Wise article. When will we ever learn? The powerful US war machine and its sycophantic allies can't win a war even against a poor nation like Afghanistan. What the hell (and it will be hell) do these idiots think they're going to achieve with a war against China, whose industrial and military might is about to surpass the USA's and whose technology (including much of its military technology) already surpasses that of the ailing USA? China is on the rise, and the US is on the decline. This is a reality we have to live with, not die from.


Peter Schulz | 16 July 2021  

So, rather than Australia reacting to China’s “coercive diplomacy”, it’s really Australia’s fault, and China has simply “retaliated”? The Australian Strategic Policy Institute says China has used coercive tactics 152 times since 2010 (when it blocked salmon imports from Norway after the Nobel Committee awarded the Peace Prize to Liu Xiaobo), and it has significantly increased these tactics since 2018, the year Xi became president for life. Interestingly, in 1976, Cambridge University Press published the book, “Civilization in Crisis: Human Prospects in a Changing World” by Joseph A. Camilleri. In praising Chinese agriculture under Mao, he writes, “The key to this success undoubtedly lies in the structural reconstruction initiated by the communist revolution.” No mention of the death toll of 45 million due to starvation and overwork, nor that Mao had said, “Half of China may well have to die.” And the Cultural Revolution was really “the utopian attempt to create the selfless and self-disciplined man.” In fact, it resulted from Mao’s reaction to a play by Wu Han, which he perceived was an attack on his agricultural policies. And so millions more were humiliated or murdered. You can’t see clearly with a plank in your own eye.


Ross Howard | 17 July 2021  

Re Australia and China, I am reminded of the Edward Lear limerick about the Lady of Riga who went for a ride on a tiger, ending up with a very large smile on the face of the tiger and no Lady of Riga. Remember Tibet and the Uighurs? Look at the Chinese mining ventures in Africa, where African workers are treated far worse than under the former white regimes. Academics are sometimes the worst advising on future foreign policy. This article fits neatly into that bin.


Edward Fido | 19 July 2021  

Joe, I guess Ross Howard and Edward Fido know more about this than Cambridge University Press. Silly us?


Michael Furtado | 19 July 2021  

Joseph China is adept at the counter narrative and live on a diet of denial. (until its too late to do anything about it.) For example consider Tibet. Tibet was invaded by Communist China in 1949. Since that time, over 1.2 million, or 1 out of 6 Tibetans have been killed, over 6000 monasteries have been destroyed, and thousands of Tibetans have been imprisoned. 2. In Tibet today, there is no freedom of speech, religion, or press and arbitrary imprisonment of dissidents continue. 3. The Dalai Lama, Tibet's political and spiritual leader, fled to India in 1959. He now lives among over 100,000 other Tibetan refugees and their government in exile. 4. Forced abortion, sterilization of Tibetan women and the transfer of low income Chinese citizens threaten the survival of Tibet's unique culture. In some Tibetan provinces, Chinese settlers now outnumber Tibetans 7 to 1. 5. Within China itself, massive human rights abuses continue. It is estimated that there up to twenty million Chinese citizens working in prison camps. 6. Most of the Tibetan plateau lies above 14,000 feet. Tibet is the source of five of Asia's greatest rivers, which over 2 billion people depend upon. Since 1959, the Chinese government estimates that they have removed over $54 billion worth of timber. Over 80% of their forests have been destroyed, and large amounts nuclear and toxic waste have been disposed of in Tibet. source: https://www.umass.edu/rso/fretibet/education.html 7. Despite these facts and figures, the US government and US corporations, especially Blackrock, continue to support China economically. China makes no distinction between SOEs and privately held companies like Alibaba. These are critical issues of political and religious freedom and human rights which I take note MF takes no heed of. Also Hunter Biden is listed as a director of BHR Equity Investment Fund Management, whose indirect shareholders include the government-controlled Bank of China, the South China Morning Post reported. He paid about $420,000 for a 10% stake in October 2017. Source the New York Times. Now there are 4 high speed trains a day to the Autonomous Region (Tibet) and Tibet has become a dumping ground for China's poor.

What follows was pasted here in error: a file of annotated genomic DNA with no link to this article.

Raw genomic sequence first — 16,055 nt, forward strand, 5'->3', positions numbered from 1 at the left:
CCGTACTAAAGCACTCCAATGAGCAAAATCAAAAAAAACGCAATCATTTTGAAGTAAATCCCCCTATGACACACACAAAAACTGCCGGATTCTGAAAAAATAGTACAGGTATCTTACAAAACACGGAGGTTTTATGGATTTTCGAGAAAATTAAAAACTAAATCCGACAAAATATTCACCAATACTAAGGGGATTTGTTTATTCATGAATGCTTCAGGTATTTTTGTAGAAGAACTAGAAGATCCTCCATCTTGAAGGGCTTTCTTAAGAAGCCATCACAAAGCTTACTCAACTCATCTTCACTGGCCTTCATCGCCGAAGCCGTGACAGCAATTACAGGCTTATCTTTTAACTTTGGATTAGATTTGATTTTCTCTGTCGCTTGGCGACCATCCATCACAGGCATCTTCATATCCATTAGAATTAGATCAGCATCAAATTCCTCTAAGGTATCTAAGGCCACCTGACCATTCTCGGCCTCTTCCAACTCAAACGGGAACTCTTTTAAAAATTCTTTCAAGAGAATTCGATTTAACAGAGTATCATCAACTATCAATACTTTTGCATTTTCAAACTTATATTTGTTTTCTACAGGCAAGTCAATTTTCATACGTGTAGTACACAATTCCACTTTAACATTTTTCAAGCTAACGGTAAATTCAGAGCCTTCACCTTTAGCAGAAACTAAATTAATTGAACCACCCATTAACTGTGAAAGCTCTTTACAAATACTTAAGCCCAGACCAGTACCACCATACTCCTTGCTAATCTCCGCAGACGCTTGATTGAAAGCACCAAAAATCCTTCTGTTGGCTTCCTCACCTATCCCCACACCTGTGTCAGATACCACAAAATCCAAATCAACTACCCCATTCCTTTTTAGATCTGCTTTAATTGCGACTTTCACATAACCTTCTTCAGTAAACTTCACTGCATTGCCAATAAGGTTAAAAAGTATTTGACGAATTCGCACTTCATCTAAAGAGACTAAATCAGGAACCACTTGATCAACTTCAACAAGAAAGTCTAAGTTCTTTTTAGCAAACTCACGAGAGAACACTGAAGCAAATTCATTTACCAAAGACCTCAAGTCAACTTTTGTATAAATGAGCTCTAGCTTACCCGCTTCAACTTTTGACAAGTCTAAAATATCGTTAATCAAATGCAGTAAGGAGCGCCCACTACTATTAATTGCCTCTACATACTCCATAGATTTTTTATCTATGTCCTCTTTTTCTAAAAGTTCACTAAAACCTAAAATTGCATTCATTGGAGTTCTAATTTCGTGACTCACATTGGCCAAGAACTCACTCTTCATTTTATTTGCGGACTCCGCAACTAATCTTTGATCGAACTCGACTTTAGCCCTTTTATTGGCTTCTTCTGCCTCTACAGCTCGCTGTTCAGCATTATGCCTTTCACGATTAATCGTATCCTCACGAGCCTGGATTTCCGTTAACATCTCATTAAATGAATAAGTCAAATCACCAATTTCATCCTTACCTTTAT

Francis Armstrong | 20 July 2021  

Sorry, Michael, there is a person called Cambridge University Press who knows a lot about China? Was he/she at Peterhouse? I can't recall meeting him/her but my visit was brief. ROFL.


Edward Fido | 20 July 2021